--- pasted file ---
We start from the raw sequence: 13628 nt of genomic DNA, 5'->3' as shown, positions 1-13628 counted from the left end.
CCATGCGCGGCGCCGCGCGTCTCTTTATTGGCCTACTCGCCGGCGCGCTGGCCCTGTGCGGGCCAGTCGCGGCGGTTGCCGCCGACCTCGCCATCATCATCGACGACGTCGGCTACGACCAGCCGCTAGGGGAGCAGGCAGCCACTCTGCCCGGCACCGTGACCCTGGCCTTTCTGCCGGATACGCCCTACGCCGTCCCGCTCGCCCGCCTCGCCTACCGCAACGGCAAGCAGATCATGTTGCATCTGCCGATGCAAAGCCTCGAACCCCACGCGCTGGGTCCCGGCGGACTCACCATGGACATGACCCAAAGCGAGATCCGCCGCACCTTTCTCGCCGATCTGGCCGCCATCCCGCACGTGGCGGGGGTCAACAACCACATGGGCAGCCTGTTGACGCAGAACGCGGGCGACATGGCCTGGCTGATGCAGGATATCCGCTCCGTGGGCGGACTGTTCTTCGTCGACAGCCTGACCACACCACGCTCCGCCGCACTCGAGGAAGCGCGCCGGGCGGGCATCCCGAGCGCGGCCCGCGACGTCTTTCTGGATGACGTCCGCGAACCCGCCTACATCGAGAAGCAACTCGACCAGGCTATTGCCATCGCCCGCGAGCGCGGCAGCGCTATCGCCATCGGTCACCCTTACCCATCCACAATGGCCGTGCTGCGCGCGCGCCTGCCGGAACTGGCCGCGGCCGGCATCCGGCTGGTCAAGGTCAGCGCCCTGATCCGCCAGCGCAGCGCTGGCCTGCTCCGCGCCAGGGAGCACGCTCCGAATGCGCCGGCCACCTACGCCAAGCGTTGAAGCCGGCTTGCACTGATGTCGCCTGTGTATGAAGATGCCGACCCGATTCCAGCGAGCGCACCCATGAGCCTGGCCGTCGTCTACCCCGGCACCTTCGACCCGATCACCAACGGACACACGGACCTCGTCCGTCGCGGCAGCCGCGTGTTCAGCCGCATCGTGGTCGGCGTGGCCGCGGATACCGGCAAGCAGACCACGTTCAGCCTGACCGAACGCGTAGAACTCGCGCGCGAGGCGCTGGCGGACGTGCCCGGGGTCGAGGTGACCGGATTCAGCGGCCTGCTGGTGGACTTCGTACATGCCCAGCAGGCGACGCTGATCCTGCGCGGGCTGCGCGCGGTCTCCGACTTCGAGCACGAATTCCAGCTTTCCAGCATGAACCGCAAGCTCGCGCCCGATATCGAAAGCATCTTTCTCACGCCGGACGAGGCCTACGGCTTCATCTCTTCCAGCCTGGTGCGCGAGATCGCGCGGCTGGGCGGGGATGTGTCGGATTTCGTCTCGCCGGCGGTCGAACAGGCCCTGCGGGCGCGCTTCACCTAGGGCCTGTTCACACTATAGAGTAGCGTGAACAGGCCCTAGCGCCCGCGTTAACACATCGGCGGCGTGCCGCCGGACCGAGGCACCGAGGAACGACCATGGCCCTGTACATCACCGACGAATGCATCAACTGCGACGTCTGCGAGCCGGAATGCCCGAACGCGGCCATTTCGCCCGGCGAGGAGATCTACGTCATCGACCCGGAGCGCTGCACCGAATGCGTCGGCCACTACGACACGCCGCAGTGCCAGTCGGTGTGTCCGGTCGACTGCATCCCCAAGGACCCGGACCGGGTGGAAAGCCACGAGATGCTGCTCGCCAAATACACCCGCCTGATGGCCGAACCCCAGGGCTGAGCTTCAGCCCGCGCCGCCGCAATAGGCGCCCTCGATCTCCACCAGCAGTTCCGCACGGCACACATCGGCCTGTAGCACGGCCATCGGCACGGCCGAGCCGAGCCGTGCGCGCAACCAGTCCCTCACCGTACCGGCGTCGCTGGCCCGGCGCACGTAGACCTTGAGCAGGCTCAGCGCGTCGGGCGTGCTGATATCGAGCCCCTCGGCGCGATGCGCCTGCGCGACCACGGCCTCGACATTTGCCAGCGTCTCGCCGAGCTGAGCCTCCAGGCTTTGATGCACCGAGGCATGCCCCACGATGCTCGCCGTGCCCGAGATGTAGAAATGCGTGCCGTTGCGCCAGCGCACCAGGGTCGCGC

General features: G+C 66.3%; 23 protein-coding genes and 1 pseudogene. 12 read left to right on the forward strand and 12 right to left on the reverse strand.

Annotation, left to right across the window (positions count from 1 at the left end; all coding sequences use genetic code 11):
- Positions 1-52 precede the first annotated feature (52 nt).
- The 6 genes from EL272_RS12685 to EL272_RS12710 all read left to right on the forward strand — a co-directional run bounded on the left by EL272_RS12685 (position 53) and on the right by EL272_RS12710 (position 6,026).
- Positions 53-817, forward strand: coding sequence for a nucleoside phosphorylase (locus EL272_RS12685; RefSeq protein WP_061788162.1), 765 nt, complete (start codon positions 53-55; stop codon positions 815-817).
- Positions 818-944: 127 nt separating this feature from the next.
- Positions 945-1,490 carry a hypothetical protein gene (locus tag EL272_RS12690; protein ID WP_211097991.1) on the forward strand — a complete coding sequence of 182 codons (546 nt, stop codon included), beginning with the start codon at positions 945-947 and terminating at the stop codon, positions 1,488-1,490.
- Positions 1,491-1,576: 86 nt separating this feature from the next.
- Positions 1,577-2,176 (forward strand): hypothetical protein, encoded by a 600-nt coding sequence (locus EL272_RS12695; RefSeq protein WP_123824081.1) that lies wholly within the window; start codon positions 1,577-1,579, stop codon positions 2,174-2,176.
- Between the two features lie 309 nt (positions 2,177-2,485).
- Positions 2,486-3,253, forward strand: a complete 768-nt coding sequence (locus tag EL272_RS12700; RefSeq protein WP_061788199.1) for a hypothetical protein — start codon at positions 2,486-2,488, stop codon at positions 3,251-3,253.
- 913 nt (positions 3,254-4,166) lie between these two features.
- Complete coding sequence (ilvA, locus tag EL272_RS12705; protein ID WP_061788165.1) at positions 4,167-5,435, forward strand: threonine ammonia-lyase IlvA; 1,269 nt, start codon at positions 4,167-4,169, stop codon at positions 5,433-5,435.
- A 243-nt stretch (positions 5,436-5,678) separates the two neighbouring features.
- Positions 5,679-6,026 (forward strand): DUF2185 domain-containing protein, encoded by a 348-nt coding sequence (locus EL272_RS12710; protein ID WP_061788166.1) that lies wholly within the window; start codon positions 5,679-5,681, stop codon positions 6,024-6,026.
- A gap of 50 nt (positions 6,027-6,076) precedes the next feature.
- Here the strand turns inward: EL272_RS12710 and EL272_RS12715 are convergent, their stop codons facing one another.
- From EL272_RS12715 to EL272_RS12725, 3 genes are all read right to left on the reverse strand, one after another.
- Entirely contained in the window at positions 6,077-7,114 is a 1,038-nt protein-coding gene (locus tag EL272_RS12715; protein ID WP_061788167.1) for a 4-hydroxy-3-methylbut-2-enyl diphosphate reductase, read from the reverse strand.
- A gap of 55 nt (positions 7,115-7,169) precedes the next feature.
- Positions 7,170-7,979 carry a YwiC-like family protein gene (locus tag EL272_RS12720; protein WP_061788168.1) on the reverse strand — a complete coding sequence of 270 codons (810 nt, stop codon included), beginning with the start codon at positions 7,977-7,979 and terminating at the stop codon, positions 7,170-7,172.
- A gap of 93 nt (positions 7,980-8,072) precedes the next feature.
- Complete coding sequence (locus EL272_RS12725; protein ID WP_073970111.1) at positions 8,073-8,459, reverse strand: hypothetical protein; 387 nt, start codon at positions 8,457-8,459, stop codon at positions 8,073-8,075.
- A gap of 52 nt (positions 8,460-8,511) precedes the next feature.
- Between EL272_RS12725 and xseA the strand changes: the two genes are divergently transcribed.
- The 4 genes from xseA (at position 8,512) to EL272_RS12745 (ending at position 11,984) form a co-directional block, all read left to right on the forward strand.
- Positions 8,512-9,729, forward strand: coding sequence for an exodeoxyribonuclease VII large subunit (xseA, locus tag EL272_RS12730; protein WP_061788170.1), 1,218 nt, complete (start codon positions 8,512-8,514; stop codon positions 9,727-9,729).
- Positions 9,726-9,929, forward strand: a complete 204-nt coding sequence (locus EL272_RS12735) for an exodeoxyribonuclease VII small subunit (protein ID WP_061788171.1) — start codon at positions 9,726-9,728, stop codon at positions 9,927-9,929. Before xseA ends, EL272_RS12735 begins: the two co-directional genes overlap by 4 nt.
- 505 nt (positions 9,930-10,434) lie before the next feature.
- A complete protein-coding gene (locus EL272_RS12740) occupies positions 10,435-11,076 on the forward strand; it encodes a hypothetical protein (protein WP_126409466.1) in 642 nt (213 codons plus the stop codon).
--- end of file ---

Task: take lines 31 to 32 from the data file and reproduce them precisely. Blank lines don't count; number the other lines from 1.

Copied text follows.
- 505 nt (positions 9,930-10,434) lie before the next feature.
- A complete protein-coding gene (locus EL272_RS12740) occupies positions 10,435-11,076 on the forward strand; it encodes a hypothetical protein (protein WP_126409466.1) in 642 nt (213 codons plus the stop codon).